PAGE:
What do you mean birds and bees are funny things?

Margaret Mead concluded in her highly acclaimed and provacative anthropological research on the island of Ta’u, American Samoa that the young women of Samoa were sexually free and promiscious. Though that may have been true when the sun sets in Samoa and in the dark recesses beyond the vigilant eyes and ears of pious Samoan elders, many young Samoans today dispute Mead’s findings on the basis that sexual openness and the mere utterance of carnal thought was and still is a closed subject. Though the common language of today and yesteryear are laced with deep sexual undertones, explaining the body and its biological changes and the maturation process is still left up to self discovery for our Polynesian youths.

My dad is a typical Samoan father reared in a typical Samoan household where discussions about sexuality and the “birds and the bees” were and to an extent still are taboo. When I came of age for that rare and important discussion that is for many the discourse that ushers a young boy over the threshold of childhood and into the realm of manhood, the extent of my education on the matter of maturation and sexuality consisted of something rather frank and yet very broad.

I hardly remember the conversation because there really wasn’t much of a conversation. He uttered something to the affect of, ‘Mind your manners around girls and don’t be a nuisance.’


When I asked my older brother about his discussion with dad he merely shrugged, took me under his wing and told me that when the time was right, I would know what sex means.
I was thoroughly disappointed. So my education, like many of today’s youth was learned in the back corners of the school library going through science texts, asking friends who were sadly as misinformed as I was and basically learning about those elusive and blasted birds and bees on my own.

Now the Utah State Education Board is being blasted again for the candid manner in which they are educating our kids about the subject during school maturation days. In most schools, parents are given the option of opting out of the maturation classes for their kids. Some of those brave parents prefer to educate their kids at their own pace and in their own way. Some parents who have sat in on those programs have walked away wondering why the programs have to border on explicit and as one mother described one program, pornographic in an article that appeared in today’s Salt Lake Tribune.

I’ve sat in on a few with my older boys and I have to admit that even though the material was a little too detailed for my own liking, the instructor was at very tactful and covered the information in good taste and on a level that the kids could understand.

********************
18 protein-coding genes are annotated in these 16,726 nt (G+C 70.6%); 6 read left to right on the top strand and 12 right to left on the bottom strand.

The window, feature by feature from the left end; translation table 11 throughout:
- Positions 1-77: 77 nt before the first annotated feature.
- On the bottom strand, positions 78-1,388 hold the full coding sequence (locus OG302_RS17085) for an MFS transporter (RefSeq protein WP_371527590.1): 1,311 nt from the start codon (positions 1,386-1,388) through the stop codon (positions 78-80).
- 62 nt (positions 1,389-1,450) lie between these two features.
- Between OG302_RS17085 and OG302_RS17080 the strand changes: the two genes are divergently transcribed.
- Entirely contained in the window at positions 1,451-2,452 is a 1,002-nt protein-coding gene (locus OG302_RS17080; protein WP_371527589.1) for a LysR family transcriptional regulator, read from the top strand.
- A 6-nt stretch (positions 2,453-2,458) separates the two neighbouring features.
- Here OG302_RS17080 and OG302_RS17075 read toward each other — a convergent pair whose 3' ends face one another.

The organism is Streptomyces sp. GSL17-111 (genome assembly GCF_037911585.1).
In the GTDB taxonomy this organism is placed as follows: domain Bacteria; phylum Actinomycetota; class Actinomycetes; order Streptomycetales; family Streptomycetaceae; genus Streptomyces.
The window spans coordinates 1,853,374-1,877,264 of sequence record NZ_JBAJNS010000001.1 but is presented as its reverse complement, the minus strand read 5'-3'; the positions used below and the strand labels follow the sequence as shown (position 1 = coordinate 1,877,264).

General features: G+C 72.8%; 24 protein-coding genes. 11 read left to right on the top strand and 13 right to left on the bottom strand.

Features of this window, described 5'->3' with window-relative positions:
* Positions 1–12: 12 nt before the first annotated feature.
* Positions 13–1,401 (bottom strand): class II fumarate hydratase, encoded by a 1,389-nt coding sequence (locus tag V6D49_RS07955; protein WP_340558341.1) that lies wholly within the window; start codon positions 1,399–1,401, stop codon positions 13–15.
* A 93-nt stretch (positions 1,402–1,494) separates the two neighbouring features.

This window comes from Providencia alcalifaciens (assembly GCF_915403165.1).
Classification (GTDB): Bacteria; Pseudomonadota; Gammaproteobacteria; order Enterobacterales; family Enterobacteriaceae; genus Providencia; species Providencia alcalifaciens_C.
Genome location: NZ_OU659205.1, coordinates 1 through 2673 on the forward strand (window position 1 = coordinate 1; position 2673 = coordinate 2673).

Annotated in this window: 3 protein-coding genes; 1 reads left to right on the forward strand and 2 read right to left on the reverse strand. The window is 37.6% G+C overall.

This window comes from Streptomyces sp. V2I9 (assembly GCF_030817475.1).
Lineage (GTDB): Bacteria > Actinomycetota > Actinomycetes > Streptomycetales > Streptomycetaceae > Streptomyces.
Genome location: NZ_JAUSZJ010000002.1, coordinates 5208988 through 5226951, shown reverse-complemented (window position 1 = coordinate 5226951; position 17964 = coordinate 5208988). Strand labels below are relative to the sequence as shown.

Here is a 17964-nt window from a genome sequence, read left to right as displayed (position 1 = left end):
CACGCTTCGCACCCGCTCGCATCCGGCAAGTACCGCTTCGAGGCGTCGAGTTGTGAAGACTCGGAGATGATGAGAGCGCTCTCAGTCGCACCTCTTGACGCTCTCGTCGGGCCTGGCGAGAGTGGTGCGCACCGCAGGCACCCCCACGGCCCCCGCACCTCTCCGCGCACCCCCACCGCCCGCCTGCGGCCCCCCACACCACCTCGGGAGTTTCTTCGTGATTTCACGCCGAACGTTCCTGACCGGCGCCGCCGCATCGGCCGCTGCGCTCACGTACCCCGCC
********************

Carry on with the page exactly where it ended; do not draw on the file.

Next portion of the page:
Part of me wants to tell my sons, “Hey see that? Keep it behind your zipper unless you need to go to the pottie, okay? And when you turn 21, you will magically figure out other uses for it.” But who am I kidding?

I’ve always loved the saying, “Knowledge is power.” If I don’t give my sons the information that is vital and useful in their youth when it is important to make insightful, informed decisions, they may very well end up like I did, struggling to learn all of those lessons on my own.

I don’t blame my dad because as a father to my own sons, I kind of see why he had a hard time discussing the subject with me or with my brothers. It’s awkward, it’s embarrasing for you and for him and who wants have those kinds of conversations with their kids? I sure don’t. But I would rather be the one to teach my sons than to have another pimple crusted, testosterone fueled, girl crazy teenager teaching them.

In my mind, the discussion must be handled delicately but with candor. Expectations from your personal morality gauge and from a health standpoint should be part of the discussion. And if you’re like me you’re going to pepper that heart-to-heart with some light-hearted humor but don’t let it override the real message which is that your body is a temple and should be treated as such and always, always treat women with the utmost respect. Finally, don’t let the conversation turn into a discourse or sermon. Allow your son/daughter to ask questions. Give them time to process the information and they will appreciate you for it.

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